Language choice and use by lower primary school children in a multilingual urban setting: Nairobi
Wangia, Joyce Imali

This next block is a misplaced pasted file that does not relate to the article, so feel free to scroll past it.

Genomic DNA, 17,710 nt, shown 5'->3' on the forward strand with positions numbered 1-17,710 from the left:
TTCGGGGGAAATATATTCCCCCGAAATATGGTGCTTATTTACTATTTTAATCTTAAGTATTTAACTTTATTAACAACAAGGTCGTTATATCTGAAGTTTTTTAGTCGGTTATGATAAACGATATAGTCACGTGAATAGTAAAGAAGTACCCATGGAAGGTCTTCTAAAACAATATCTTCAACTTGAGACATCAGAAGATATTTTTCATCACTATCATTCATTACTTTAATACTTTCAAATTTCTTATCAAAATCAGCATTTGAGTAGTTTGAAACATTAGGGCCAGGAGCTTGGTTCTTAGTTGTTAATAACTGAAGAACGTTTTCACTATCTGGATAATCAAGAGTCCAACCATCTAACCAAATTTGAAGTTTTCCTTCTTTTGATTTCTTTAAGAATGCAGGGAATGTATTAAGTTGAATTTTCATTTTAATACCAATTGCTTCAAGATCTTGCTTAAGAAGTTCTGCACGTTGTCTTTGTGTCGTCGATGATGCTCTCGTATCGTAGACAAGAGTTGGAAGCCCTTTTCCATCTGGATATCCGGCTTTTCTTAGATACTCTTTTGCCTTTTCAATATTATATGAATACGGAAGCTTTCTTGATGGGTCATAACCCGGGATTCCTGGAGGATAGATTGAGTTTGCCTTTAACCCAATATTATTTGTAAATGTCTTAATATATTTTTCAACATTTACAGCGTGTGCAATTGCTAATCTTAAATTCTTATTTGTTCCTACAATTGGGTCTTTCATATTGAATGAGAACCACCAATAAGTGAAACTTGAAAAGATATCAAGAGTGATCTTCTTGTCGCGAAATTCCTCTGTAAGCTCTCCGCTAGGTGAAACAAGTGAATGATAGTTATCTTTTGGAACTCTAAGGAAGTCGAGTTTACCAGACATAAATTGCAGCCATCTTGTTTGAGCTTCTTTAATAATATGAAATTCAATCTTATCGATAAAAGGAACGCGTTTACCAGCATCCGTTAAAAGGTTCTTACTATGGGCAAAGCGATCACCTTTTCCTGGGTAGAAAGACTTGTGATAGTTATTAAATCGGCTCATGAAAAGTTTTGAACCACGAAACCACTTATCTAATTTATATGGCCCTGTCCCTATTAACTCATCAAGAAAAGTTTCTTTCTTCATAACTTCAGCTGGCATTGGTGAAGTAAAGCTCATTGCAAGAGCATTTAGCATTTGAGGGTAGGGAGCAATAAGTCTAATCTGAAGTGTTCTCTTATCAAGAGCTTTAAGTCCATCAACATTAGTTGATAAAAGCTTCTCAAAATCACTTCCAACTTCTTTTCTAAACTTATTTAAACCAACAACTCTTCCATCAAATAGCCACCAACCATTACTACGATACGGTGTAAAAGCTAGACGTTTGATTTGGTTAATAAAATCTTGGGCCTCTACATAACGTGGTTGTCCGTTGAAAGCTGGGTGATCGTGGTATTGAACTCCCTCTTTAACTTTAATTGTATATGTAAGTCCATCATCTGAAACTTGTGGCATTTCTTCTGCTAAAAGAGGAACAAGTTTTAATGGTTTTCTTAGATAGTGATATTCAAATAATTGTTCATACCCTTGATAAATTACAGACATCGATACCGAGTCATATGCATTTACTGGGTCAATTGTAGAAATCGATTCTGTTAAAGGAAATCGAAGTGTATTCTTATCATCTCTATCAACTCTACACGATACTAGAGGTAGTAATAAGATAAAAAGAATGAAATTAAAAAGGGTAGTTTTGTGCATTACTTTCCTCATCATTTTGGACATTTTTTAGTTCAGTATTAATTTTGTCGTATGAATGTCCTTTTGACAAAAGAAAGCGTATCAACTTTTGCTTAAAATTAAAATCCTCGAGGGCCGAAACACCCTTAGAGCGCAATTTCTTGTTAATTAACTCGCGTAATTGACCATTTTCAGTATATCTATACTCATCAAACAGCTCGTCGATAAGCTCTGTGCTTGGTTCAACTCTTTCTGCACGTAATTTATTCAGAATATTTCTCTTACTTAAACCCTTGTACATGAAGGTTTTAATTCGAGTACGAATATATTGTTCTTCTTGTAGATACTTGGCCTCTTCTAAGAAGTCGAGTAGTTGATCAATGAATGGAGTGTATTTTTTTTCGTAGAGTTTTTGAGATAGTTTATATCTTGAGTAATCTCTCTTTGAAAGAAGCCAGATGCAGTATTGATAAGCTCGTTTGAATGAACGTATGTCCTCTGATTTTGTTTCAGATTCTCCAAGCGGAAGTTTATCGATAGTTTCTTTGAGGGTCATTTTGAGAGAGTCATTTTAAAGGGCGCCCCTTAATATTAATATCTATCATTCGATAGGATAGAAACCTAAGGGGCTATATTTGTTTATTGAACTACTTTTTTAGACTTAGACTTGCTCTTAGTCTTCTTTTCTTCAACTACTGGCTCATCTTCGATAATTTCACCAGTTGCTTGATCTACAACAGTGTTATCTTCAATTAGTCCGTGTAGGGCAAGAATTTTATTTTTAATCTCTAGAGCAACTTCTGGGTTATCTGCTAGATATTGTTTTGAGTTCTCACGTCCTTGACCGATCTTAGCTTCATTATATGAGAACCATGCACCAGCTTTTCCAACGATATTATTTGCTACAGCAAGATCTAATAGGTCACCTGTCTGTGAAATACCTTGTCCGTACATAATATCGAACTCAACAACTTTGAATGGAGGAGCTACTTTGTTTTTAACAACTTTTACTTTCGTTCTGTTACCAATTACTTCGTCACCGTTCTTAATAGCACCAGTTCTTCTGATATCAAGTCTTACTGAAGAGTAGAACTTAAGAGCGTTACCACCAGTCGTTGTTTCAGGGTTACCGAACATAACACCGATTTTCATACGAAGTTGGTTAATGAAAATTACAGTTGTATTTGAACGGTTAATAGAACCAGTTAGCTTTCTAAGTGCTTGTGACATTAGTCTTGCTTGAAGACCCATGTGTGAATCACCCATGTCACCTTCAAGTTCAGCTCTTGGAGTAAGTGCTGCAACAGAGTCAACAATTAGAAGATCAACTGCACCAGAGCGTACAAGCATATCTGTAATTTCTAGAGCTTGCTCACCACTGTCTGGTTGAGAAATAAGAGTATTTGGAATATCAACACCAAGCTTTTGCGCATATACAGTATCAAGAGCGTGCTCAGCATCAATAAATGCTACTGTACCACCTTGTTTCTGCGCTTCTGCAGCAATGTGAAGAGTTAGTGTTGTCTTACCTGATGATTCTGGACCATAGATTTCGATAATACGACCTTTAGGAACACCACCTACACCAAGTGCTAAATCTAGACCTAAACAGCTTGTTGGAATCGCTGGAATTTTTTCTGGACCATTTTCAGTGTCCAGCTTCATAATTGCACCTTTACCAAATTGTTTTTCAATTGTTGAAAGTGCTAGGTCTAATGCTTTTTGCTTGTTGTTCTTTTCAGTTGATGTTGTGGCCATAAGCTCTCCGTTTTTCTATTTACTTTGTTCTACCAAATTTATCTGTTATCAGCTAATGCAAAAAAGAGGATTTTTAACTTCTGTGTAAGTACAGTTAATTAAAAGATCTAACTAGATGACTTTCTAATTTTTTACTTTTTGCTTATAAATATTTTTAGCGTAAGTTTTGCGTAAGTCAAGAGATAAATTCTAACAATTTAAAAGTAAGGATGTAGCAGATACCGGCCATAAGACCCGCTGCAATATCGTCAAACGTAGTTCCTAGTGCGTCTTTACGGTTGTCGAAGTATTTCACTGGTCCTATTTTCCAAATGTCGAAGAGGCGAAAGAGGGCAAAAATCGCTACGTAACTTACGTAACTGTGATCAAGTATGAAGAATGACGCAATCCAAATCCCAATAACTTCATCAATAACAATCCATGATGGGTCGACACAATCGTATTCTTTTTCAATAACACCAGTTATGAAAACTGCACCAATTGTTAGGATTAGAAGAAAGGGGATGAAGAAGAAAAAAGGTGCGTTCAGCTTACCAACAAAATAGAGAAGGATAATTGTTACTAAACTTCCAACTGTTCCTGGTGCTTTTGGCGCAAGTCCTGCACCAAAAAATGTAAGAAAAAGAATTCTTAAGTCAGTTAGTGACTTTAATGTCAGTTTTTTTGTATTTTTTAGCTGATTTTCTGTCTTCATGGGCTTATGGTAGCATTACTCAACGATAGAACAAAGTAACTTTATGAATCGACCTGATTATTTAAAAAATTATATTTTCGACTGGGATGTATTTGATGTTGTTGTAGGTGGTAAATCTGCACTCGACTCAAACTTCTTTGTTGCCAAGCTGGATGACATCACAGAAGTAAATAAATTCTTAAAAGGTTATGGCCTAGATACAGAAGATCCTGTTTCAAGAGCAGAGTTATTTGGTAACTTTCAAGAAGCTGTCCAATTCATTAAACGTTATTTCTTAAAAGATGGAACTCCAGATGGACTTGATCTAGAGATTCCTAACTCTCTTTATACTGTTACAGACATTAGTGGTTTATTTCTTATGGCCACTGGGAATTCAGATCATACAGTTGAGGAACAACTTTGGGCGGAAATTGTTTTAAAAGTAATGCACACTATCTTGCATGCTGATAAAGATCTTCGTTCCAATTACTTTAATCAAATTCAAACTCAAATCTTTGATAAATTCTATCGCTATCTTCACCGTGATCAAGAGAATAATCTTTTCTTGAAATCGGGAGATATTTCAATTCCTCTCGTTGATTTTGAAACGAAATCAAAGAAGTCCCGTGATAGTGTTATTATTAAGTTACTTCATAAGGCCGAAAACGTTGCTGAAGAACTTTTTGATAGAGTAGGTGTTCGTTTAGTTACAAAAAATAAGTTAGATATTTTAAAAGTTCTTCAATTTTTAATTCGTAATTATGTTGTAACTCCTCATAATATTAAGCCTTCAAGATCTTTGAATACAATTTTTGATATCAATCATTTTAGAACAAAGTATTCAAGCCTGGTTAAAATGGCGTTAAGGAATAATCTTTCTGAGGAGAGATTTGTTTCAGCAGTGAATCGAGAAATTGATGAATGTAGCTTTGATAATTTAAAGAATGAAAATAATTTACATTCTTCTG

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This study is an attempt to investigate the varying degrees of use of three languages available to lower primary school children in Nairobi, a multilingual urban setting. These are, English, Kiswahili and the various mother tongues. ''Sheng'', a slang code, was also observed. This is in the light of the socio-economic status in which the children are being raised. The objectives were, to find out how children in Nairobi use their mother tongue, what role English and Kiswahili played as L1 among these children and what influences the language choice they make. It also looked at what possibility there was in identifying a predominant language for use in the first three years of school as is recommended by educational language policy. The study proceeds by giving a general introduction of the language picture in Nairobi and defining the use of special terms in chapter one. The rationale, objectives and hypotheses are also given in this chapter. Chapter two outlines the literature that was found to have relevant bearing on the study and gives the theoretical framework. The theory of Language Domains and Linguistic Repertoire was used. Chapter three deals with methodology. Elaborate details of the areas of research, sampling and methods used to collect the data are given in this chapter. The following chapter gives the data analysis. The figures for the findings are given in percentages which are then presented in bar graphs. Our findings and conclusions in chapter five reveal that mother tongues are the least used languages in Nairobi. Kiswahili is used widely though English is more prominent in the high income groups. There is languages maintenance efforts if we have to preserve all the languages.